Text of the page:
Just as in Scotland, support for independence has also increased in Catalonia during recent years. The idea of a Catalan nation has also existed for centuries, although in greatly varying degrees. Unlike in the Scottish case, however, the idea of a separate Catalan identity has been very much contested, and there is no period in history where Catalonia indisputably existed as an independent state (the idea of a Catalan national identity also remains contentious. See Gallagher et al. 2011: 107). A part of the Spanish Kingdom for centuries, Catalonia was further integrated into Spain in the early 1700s, and Catalan self-rule was stifled by the central state (Crameri 2014: 74, 70).
Despite this, a Catalan identity persisted. This identity, however, did not necessarily stand in contrast to the idea of being Spanish, and centuries would go by until the notion of full independence became a major topic. Still, ideas of a devolved form of government in Catalonia are nothing new: After 1931, the government of the newly formed Spanish republic would grant the region a great degree of self-rule (Nymark 2015: 104-106). However, after Francisco Franco’s victory in the Spanish civil war this would change dramatically, as Spain yet again became a firmly centralized state under his rule (Gallagher et al. 2011: 178, 189). Under the rule of the Francoist dictatorship, lasting from 1939-1975, the Catalan language and Catalan nationalism suffered greatly, though a strong regional identity persisted (Nymark 2015: 114, 118-119). After the democratization of Spain, Catalan nationalism flourished, and the Spanish constitution of 1978 would yet again grant the region a significant amount of devolved rule (Gallagher et al. 2011: 189).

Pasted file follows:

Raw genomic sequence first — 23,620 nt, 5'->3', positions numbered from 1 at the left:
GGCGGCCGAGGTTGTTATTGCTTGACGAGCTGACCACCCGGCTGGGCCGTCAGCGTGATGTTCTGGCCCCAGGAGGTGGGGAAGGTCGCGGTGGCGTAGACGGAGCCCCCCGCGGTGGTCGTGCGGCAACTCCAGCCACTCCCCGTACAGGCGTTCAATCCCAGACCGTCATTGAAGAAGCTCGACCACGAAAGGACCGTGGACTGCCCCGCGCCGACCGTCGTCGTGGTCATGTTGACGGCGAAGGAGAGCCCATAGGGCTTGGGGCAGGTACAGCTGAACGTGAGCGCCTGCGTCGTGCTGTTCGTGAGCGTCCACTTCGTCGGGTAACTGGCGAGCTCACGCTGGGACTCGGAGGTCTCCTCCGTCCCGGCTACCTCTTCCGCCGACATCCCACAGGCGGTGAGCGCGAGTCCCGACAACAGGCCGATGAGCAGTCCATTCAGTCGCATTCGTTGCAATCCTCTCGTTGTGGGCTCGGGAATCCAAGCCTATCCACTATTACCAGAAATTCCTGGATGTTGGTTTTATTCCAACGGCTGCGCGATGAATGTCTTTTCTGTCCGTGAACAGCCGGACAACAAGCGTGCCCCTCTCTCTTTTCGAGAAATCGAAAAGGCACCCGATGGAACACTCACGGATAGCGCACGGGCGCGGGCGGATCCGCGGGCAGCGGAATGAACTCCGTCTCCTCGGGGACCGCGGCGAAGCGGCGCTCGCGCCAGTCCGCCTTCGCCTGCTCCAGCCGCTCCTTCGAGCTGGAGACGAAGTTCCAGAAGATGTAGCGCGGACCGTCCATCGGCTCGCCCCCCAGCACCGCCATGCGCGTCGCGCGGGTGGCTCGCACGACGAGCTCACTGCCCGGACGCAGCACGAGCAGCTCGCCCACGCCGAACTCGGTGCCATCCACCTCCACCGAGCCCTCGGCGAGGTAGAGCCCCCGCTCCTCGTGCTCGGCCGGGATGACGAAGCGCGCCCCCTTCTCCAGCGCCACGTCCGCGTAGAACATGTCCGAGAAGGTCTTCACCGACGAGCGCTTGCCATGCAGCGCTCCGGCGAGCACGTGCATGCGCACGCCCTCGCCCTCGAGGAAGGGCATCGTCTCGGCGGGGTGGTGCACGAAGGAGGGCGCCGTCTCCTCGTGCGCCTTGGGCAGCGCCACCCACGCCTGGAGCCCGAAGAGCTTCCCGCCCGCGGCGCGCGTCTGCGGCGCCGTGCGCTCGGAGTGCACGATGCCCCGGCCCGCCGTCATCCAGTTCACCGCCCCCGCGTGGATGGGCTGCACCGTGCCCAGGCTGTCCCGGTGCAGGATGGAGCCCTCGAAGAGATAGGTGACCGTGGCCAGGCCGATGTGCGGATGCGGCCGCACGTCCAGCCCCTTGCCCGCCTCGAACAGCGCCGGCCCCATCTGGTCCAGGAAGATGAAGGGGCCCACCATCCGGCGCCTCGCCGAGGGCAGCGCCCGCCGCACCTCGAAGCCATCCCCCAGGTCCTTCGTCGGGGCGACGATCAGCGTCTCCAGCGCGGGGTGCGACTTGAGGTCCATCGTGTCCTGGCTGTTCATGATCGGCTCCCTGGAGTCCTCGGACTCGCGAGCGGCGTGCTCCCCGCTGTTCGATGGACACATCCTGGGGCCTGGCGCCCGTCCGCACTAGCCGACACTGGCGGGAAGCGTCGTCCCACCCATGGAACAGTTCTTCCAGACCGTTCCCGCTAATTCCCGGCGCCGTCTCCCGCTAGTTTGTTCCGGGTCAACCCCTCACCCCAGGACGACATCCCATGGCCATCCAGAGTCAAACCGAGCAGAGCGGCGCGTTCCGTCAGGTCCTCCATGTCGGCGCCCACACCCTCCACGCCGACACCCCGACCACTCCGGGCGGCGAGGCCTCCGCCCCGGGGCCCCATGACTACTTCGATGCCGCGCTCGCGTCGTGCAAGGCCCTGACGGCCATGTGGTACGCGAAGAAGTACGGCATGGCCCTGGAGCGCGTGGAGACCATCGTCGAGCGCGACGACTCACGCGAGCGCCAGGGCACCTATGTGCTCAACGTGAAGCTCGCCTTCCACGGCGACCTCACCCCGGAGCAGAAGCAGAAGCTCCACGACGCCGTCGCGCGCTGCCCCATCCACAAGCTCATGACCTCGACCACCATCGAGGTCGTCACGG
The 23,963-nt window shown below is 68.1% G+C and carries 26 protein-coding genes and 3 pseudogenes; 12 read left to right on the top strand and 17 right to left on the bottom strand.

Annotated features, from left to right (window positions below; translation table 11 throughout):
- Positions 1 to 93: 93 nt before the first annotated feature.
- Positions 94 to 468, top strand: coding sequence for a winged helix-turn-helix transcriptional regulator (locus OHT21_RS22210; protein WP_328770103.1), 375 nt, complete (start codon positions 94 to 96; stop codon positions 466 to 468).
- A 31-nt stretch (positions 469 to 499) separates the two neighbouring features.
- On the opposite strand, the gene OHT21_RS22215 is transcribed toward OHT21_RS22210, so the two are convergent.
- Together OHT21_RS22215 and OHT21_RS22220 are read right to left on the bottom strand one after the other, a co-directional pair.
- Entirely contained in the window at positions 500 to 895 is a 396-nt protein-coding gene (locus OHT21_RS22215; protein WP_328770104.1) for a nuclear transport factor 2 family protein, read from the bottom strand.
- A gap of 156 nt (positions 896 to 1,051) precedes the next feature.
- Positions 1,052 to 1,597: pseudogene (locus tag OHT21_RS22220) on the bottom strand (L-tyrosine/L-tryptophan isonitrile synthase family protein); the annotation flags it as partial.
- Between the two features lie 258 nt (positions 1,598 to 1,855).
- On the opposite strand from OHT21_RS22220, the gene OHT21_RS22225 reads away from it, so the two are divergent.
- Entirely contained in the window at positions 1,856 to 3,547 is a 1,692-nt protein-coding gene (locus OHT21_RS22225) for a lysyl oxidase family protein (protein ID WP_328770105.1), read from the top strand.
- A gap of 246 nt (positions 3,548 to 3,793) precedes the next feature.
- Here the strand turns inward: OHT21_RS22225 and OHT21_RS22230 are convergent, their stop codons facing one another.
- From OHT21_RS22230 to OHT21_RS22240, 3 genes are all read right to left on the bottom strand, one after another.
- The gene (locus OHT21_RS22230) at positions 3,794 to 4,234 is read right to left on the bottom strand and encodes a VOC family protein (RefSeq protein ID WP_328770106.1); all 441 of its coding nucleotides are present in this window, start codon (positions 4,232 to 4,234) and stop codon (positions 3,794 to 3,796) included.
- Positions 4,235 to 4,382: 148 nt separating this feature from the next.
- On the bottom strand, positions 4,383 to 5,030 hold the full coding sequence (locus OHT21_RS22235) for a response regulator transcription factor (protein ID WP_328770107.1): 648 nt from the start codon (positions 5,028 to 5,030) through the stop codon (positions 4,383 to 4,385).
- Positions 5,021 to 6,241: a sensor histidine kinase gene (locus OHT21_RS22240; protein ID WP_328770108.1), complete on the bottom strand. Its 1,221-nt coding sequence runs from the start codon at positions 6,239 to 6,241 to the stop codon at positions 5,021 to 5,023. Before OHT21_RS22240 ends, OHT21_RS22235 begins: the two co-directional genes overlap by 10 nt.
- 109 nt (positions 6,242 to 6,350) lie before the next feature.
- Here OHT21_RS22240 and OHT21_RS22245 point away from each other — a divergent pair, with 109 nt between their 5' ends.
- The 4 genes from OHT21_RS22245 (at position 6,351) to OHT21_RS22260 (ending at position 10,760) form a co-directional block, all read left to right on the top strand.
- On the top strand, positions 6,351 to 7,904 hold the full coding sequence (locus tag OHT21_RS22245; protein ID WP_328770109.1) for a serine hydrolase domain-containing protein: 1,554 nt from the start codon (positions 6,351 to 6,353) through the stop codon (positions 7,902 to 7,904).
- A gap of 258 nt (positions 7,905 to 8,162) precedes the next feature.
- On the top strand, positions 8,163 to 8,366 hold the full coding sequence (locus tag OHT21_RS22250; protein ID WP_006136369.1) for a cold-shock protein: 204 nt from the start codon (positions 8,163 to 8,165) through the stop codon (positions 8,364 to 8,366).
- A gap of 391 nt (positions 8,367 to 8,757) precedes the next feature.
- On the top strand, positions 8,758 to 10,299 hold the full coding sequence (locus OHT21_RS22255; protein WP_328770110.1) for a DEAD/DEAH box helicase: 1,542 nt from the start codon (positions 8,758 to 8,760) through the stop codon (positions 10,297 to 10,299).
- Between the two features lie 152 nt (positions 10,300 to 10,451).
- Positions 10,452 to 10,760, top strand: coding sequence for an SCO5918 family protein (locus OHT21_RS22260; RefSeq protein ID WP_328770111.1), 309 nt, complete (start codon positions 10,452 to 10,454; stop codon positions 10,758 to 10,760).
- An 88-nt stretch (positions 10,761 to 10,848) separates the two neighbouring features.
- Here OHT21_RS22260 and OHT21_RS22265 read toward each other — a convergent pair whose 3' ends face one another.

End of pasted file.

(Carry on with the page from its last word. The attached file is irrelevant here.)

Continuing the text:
In the following years, there were often calls for full independence from parts of the Catalan public, and by some parties in the regional parliament - an idea firmly opposed by all Spanish Governments, both socialist and conservative ones. Recently, the issue arose to the forefront of the political agenda, having become easily the dominant issue in Catalan politics by 2014. The vast economic difficulties in Spain following the financial crisis of 2008 likely bolstered separatist sentiment (Bourne 2014: 95). Most significantly, the largest party in Catalonia, the centre-right CiU (Convergence and Union), has changed its longtime policy of supporting autonomy within the Spanish state into one of calling for outright independence. After regaining power in Catalonia in 2010, its party leader Artur Mas, the regional premier, eventually started calling for a referendum to settle the issue (Crameri 2014: 15, 48-50). Like its British counterpart, the Spanish Government soon faced a major problem.
The Responses of the British and Spanish Governments, 2011-2015